Hurricane Florence, dubbed a “storm of a lifetime,” is currently pounding the Carolinas and neighboring states. Hundreds of thousands of people were evacuated leading up to the storm making landfall early Friday morning, and the storm’s powerful winds are causing massive flooding and damage to cities across the area.
First responders have rushed to save residents that did not evacuate in time, who have stranded by relentless rains, dangerous 10-foot storm surges and 90-mph winds. According to CNN, more than 100 people have already been rescued from the coastal town of New Bern. The surge is expected to last until Saturday, a grueling two-day span that will see up to 40 inches of rainfall. Though the storm will be short-lived, its effects will last for a long time to come.
“This is an uninvited brute who just won’t leave,” Gov. Roy Cooper told Today on Friday. “We have a significant storm surge that’s pressing against a big river with historic rains on top of that. That water has nowhere else to go… Even when the storm moves through, the rivers will continue to rise. We can’t be complacent when the sun comes out because this rain is going to increase the levels of our rivers, some of them predicted to get to historic levels. We know there will be flooding in the weeks after the storm.”
First responders and displaced residents will need help now and into the coming weeks. For ways you can help in relief efforts, here are a collection of organizations that are working first hand to bring aid and recovery to the region.
American Red Cross
If you would like to provide monetary funds to the relief efforts, one of the easiest ways is through the Red Cross. By visiting their website, you can send in a donation that will help some of the organization’s 1,500 disaster workers who have been deployed to the area. You can also give $10 by simply texting “FLORENCE” to 90999.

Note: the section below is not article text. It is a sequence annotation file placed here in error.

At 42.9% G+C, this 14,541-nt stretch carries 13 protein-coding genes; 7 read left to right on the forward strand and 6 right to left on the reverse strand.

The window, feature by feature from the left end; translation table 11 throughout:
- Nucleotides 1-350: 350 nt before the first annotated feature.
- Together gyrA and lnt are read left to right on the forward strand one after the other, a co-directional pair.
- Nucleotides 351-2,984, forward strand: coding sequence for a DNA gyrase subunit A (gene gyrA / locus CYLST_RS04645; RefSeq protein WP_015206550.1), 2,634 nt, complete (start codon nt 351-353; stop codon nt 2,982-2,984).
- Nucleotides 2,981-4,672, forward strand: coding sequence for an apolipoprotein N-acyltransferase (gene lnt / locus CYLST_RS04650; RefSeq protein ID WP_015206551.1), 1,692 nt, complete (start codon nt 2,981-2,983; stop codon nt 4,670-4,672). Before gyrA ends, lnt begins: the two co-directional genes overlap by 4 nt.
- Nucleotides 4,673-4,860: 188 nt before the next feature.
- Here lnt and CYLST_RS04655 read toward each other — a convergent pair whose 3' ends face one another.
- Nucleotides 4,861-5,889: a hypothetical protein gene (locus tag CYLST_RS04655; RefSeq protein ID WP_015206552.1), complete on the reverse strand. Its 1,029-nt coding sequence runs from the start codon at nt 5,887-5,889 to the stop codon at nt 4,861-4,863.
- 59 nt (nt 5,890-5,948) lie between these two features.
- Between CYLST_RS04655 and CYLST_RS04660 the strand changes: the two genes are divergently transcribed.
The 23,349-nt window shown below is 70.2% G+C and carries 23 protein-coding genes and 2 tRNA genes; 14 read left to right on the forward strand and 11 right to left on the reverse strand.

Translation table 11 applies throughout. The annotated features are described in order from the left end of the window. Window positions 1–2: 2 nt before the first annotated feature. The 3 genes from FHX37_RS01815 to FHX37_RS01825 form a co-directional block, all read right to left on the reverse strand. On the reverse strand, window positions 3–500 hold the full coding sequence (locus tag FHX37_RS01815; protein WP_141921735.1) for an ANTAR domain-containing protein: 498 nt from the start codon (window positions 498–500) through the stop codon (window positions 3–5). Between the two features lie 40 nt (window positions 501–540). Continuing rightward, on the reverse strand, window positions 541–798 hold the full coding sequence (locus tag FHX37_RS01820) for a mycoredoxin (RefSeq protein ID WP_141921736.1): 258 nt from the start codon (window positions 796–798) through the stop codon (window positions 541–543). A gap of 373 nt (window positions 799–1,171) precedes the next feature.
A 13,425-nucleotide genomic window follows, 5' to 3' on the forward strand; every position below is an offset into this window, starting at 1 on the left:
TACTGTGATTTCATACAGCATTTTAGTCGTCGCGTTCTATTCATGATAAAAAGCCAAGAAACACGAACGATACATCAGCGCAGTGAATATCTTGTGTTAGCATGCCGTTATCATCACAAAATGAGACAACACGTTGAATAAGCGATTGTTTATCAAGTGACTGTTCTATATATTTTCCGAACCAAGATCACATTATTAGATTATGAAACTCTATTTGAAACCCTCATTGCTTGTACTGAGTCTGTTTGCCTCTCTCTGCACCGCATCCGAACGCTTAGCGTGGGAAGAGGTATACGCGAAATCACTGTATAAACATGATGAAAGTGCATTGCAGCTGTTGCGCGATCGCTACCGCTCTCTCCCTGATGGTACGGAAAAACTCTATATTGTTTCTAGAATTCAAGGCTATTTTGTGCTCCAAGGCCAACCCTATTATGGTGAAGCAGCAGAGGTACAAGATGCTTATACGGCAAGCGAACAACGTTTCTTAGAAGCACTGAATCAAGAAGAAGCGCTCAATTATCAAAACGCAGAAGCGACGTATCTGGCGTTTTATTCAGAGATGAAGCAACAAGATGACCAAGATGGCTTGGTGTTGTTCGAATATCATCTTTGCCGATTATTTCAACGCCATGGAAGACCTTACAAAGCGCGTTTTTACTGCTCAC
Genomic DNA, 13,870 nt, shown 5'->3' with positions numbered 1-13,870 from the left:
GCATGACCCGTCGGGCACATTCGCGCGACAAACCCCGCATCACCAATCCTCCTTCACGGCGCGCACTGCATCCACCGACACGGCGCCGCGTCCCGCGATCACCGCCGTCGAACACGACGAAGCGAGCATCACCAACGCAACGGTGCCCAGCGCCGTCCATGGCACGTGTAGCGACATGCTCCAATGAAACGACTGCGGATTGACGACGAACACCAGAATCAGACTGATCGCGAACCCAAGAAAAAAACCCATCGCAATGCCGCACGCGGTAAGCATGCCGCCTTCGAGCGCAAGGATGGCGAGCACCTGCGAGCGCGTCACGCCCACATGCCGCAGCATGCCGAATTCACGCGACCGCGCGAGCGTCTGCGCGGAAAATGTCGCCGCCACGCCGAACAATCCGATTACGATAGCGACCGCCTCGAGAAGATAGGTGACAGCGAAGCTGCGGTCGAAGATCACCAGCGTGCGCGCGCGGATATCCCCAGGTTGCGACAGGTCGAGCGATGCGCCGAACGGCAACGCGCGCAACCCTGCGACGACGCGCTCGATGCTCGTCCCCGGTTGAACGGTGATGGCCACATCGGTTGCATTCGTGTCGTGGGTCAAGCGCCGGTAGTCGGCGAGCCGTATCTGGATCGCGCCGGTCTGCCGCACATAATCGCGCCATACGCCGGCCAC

RELATED VIDEO: Hurricane Florence Weakened but Still Expected to Be Devastating as Some Refuse to Evacuate
North Carolina Community Foundation
The North Carolina Community Foundation (NCCF) partners with local organizations and is inviting people to donate to the NCCF Disaster Relief Fund, which will be given to local nonprofits within the state. “All resources go to granting; we hold nothing back for administration,” the organization tweeted. You can contribute through their website here.
Americares is collecting donations for emergency medicine and supplies, and people can donate here.
“The storm is on track to make a direct hit on the East Coast and impact much of the southern United States in the coming days,” Americares Director of Emergency Response Brian Scheel said in a statement according to ABC. “Our response team has been activated and is ready to meet the immediate health needs in affected communities.”
Team Rubicon has nearly 10,000 volunteers in the Virginia and Carolinas region and is manned by military veterans hoping to provide aid during disasters. “We’ve positioned rescue boats and heavy equipment along the coast,” the organization announced on their website. You can donate to their efforts here.
Civilian Crisis Response Team
Volunteers from the Civilian Crisis Response Team are rescuing people from the flood waters and are helping to distribute diapers, blankets and clean clothing to survivors. The organization relies on donations to operate — you can donate here.
Charleston Animal Society
As past storms have shown, animals are often abandoned or lost during disasters, and many will need rescuing of their own. The Charleston Animal Society is on hand to help in rescue efforts, which will likely be used for supplies and food for the dogs, cats and other animals affected by the rising waters.
If you would like to donate, head to their website.
American Humane is another highly-rated organizations helping with rescue efforts for animals. Donate here.